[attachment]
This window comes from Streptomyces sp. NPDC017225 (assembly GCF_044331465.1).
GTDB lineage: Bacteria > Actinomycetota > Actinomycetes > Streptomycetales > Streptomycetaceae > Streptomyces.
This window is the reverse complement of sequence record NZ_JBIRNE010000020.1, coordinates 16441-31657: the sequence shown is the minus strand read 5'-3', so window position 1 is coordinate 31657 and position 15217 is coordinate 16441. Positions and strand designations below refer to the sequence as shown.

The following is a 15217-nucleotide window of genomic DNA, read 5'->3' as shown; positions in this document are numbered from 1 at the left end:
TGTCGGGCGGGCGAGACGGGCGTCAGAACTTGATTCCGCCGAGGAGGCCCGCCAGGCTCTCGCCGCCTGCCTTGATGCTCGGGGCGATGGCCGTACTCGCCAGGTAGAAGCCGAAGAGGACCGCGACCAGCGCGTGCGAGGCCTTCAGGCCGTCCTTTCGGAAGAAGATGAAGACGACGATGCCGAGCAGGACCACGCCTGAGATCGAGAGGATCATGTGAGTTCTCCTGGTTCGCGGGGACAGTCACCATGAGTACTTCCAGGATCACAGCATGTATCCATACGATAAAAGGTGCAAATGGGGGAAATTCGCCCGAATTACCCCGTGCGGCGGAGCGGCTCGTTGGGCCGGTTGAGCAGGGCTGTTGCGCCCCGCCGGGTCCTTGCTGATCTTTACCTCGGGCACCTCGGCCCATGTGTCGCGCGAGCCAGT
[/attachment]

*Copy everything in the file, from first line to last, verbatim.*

This window comes from Streptomyces sp. NPDC017225 (assembly GCF_044331465.1).
GTDB lineage: Bacteria > Actinomycetota > Actinomycetes > Streptomycetales > Streptomycetaceae > Streptomyces.
This window is the reverse complement of sequence record NZ_JBIRNE010000020.1, coordinates 16441-31657: the sequence shown is the minus strand read 5'-3', so window position 1 is coordinate 31657 and position 15217 is coordinate 16441. Positions and strand designations below refer to the sequence as shown.

The following is a 15217-nucleotide window of genomic DNA, read 5'->3' as shown; positions in this document are numbered from 1 at the left end:
TGTCGGGCGGGCGAGACGGGCGTCAGAACTTGATTCCGCCGAGGAGGCCCGCCAGGCTCTCGCCGCCTGCCTTGATGCTCGGGGCGATGGCCGTACTCGCCAGGTAGAAGCCGAAGAGGACCGCGACCAGCGCGTGCGAGGCCTTCAGGCCGTCCTTTCGGAAGAAGATGAAGACGACGATGCCGAGCAGGACCACGCCTGAGATCGAGAGGATCATGTGAGTTCTCCTGGTTCGCGGGGACAGTCACCATGAGTACTTCCAGGATCACAGCATGTATCCATACGATAAAAGGTGCAAATGGGGGAAATTCGCCCGAATTACCCCGTGCGGCGGAGCGGCTCGTTGGGCCGGTTGAGCAGGGCTGTTGCGCCCCGCCGGGTCCTTGCTGATCTTTACCTCGGGCACCTCGGCCCATGTGTCGCGCGAGCCAGT